The Kigali 51st International conference on dialogue between Jews, Christians, and Muslims

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The 51st International conference on Dialogue between Jews, Christians, and Muslims (JCM) on ‘What is Home’ was held in Kigali, Rwanda from 5th February to 11th February2024, organized in partnership between Presbyterian Church in Rwanda (EPR) and United Evangelical Mission (UEM). 65 participants from Tanzania, Kenya, DRC, and Rwanda attended the meeting. Presentations from the three religions on what is home in Jewish, Christian and Muslim perspectives emphasized that they are interconnected.

A group gathered for the 51st JCM conference in Kigali, Rwanda

In sub-Saharan Africa, the relationship and dialogue between Abrahamic religions would be very essential for fighting intolerance and respecting differences for resolving numerous violent conflicts sometimes from secular causes (desire for political power, a struggle for resources, ethnic rivalries, and economic competition). The conference was an inspiring, good model for the great lake regions of Africa where thousands of people left their homes because of wars.

The home in Judaism is more than just a place to eat, to sleep, and to relax. Home is the foundation, the heart of the human life. It is a sacred space of unconditional love, care, belonging, and acceptance. It is a sacred space where family members evoke memories of departed loved ones and family history. For Jews, more than 2,000 years of living in exile made the Jewish people miss home, namely the land of Israel.

For the three Abrahamic and monotheist religions, love is in the center of every home. To have a home is a natural right of all individuals including marginalized, refugees, and vulnerable people.

In Islam home is a place to obtain peace and provide comfort for its residents. The three religions should provide hope for all people around the world who lost their homes because of conflicts, wars, and natural disasters. We are one in one world for unity of all people. Our home is our future; absence of home is absence of future.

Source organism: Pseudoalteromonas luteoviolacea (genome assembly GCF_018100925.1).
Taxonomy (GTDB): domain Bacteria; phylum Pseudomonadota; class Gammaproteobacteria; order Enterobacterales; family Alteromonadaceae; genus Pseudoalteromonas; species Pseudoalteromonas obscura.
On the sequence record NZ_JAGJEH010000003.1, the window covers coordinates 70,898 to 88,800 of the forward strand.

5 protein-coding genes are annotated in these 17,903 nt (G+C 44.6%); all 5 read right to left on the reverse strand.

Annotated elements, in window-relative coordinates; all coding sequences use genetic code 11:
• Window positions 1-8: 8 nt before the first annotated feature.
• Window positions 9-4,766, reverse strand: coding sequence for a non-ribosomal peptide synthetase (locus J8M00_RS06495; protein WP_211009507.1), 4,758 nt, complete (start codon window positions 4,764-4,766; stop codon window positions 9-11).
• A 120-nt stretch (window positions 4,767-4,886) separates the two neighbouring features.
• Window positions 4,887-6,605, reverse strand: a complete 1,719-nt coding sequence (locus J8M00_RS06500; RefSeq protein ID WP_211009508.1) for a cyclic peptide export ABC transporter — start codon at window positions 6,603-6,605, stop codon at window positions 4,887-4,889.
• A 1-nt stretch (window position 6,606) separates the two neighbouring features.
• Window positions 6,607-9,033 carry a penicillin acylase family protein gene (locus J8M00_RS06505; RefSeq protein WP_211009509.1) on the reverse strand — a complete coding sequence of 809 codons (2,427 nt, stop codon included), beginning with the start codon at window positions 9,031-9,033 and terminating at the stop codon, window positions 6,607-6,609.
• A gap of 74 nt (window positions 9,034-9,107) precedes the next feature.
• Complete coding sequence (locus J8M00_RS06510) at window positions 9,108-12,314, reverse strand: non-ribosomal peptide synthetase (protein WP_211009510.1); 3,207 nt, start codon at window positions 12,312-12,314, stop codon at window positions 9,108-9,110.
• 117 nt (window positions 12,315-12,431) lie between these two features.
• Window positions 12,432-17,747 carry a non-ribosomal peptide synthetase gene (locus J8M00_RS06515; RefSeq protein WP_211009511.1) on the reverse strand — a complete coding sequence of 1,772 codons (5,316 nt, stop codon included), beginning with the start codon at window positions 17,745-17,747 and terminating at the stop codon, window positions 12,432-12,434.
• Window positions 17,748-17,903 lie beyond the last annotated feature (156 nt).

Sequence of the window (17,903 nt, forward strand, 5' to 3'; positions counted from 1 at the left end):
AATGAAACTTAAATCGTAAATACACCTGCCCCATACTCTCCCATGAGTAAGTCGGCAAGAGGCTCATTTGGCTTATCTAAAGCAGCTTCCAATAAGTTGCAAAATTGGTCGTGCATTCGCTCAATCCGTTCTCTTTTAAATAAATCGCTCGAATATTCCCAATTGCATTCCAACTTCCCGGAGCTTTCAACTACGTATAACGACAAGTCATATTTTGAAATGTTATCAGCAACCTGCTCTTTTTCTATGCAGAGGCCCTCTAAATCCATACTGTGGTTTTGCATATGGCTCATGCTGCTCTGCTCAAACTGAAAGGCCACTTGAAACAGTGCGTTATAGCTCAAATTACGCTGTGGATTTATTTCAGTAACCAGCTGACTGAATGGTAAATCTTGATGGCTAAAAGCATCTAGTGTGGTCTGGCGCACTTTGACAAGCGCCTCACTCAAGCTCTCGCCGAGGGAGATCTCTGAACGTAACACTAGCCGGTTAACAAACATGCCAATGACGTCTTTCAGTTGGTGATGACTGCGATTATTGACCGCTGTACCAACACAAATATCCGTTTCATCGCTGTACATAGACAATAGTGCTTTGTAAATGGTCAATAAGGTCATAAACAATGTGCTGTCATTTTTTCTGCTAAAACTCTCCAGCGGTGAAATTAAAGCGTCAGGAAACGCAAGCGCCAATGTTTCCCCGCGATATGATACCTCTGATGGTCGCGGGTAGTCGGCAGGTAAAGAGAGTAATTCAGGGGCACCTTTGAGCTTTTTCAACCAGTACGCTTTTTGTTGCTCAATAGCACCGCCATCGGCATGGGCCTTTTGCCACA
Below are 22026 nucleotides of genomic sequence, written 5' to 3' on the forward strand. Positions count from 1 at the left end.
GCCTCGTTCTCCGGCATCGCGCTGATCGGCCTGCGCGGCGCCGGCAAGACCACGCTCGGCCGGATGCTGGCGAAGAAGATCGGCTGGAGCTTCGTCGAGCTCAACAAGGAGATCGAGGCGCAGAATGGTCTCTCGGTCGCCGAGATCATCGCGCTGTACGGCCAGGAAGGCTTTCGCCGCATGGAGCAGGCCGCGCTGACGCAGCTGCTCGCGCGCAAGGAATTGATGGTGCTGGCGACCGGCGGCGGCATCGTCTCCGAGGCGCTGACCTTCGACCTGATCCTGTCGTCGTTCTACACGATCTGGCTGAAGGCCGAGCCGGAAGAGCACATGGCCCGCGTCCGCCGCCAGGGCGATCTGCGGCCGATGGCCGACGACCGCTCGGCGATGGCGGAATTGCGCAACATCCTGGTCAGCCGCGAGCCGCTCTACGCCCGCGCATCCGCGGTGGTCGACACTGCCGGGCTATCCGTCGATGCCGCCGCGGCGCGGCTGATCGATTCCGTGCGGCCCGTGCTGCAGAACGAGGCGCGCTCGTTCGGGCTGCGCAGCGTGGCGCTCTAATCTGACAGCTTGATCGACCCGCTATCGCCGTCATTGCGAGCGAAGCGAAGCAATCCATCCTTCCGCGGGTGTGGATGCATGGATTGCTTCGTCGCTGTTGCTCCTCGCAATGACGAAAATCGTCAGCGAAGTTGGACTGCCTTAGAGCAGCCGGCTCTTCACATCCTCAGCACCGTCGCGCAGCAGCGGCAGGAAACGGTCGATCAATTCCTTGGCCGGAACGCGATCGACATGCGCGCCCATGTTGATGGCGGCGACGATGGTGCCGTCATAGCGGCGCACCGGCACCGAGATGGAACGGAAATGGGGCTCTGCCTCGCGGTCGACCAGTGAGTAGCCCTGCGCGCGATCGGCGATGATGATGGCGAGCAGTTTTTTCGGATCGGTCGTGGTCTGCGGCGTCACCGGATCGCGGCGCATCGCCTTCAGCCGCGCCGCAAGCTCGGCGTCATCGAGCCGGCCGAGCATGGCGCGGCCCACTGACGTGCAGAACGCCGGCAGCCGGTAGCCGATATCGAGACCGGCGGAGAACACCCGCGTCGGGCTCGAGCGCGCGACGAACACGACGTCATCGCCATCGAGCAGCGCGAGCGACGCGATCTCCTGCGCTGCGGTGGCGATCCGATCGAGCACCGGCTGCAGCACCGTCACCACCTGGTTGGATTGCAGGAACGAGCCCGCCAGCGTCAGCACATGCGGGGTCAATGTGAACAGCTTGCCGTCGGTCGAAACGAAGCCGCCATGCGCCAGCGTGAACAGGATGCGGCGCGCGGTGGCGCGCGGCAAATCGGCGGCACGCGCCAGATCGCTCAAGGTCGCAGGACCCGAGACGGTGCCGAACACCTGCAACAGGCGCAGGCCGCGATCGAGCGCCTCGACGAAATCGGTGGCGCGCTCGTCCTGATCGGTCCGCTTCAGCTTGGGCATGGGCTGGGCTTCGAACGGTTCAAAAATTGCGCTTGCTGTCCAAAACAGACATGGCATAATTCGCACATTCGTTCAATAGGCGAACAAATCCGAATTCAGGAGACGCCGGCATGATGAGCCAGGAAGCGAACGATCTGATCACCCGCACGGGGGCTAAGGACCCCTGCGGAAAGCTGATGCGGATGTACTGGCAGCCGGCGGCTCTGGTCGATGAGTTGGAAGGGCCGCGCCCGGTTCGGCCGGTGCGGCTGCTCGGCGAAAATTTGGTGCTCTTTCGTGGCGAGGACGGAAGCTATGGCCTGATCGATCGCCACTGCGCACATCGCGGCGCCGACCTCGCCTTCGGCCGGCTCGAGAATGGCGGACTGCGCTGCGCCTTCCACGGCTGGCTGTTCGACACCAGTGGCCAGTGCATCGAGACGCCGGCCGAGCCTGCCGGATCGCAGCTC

Participants of the 51st JCM international conference visited the memorial of Genocide in Rwanda where they discovered that victims and survivors of Genocide against Tutsi consider the memorial as their home because it is where their beloved ones are resting in peace. Rebuilding a home or a country in ruin can be possible only under the light of love and inclusiveness.

In Christianity, Love promotes repentance, forgiveness, grace, unity, and hospitality for all. Christian homes strive to promote the culture of love which welcome all to enter in their homes with open arms and hearts. This hope is witnessed in the resilience of people in so-called hopeless situations. Christianity proclaims hope so that survivors can survive and continue to struggle even during the most challenging situations. Intra-Christian ecumenical friendship, which is the face of the ecclesiology of friendship, is inseparable from inter-religious ecumenical friendship or social friendship in general. Home as “oikumene” is also understood as “global oikumene,” meaning that this world is globally one, and all its inhabitants are brothers and sisters as one home. Home can have a broader and deeper meaning as a symbol of unity and cooperation among humanity worldwide.

During the Covid 19 pandemic, between 2020 and 2021, home was referred to and considered as the only safe place. It meant a place of refuge, a sanctuary where one could hide from that epidemic contagion.

Isaiah prophesied that “my house should be called a house of prayer for all people and all nations without excluding anyone. My house should accommodate all people including foreigners It should be not a private house for particular people” (Isaiah 56:7). It should be a place where the Lord makes them joyful by hearing and responding to their prayers, feeding them and loving them without exclusion. The house should be a place for preventing conflict, for promoting ethical values like compassion and honesty. All believers have a collective responsibility to protect, to clean, and to create domestic harmony in bringing shalom in homes.

Participants listen to discussion at the JCM conference in Kigali.

Hope away from home is a campaign of the UN High Commissioner for Refugees, which was discussed during the Kigali 51st JCM International conference. Over 110 million of people worldwide were forcibly displaced from their homes due to persecution, conflict, violence, human rights violations, and events seriously disturbing public order. The three religions agree that every human being has the right to live in a safe peaceful and secured home and be active in advocacy for human right to a peaceful home. The 51st JCM International conference appreciated the role played by the UN Refugee Agency in ensuring basic standards of treatment (basic assistance, non-discrimination, religious freedom, etc.) to refugees.


We must accept that the world we live in is ever-changing and becoming a global village, and that new challenges arise, such as identity, social integration, and coping with technological advancement. It is, therefore, only in the boundaries of love, respect, inclusion and mutual understanding that we can address the challenges, in order to make our better homes for all.

We are all connected to God and therefore to each other. Excluding or isolating others from their home is sin! To isolate and demonstrate hatred towards others is sin and a rejection of God’s love.

Dr NDAYIZEYE MUNYANSANGA Olivier is a pastor in Presbyterian Church in Rwanda (EPR) and lecturer in Faculty of Theology in the Protestant Institute of Arts and Social Sciences (PIASS), specialized in History of Religions.